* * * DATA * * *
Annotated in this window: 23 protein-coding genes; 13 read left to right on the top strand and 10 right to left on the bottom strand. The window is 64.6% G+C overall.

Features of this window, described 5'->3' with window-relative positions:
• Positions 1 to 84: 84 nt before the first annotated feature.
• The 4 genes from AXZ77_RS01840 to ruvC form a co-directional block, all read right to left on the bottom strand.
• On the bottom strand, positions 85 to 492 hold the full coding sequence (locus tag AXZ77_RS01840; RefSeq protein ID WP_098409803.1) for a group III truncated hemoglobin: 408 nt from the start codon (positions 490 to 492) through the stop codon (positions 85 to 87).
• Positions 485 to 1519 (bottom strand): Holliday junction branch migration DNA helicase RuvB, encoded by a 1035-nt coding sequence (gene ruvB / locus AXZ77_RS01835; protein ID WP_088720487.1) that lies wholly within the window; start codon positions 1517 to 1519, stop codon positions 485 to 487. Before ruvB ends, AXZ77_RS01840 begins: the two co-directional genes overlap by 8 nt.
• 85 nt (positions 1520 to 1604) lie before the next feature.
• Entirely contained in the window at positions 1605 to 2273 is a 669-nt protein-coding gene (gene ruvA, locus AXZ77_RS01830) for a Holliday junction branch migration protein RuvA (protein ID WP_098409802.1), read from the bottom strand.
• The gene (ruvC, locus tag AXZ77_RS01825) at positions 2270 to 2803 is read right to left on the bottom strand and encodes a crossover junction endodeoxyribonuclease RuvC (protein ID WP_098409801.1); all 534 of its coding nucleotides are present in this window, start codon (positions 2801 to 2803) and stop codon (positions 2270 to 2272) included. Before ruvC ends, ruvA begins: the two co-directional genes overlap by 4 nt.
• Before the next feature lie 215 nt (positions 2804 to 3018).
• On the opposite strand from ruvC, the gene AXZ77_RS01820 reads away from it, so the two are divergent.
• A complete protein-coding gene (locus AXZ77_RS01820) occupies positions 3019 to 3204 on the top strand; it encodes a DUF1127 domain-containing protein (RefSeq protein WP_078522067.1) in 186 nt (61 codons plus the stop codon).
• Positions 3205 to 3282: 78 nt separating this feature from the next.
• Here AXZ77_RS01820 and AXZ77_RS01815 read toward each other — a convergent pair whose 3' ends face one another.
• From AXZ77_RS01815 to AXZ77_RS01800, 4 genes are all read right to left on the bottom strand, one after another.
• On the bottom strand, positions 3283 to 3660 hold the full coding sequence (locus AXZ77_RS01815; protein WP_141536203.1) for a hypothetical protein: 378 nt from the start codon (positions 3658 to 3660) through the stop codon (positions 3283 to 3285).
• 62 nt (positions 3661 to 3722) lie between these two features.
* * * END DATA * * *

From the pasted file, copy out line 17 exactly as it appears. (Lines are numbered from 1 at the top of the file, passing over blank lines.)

• 62 nt (positions 3661 to 3722) lie between these two features.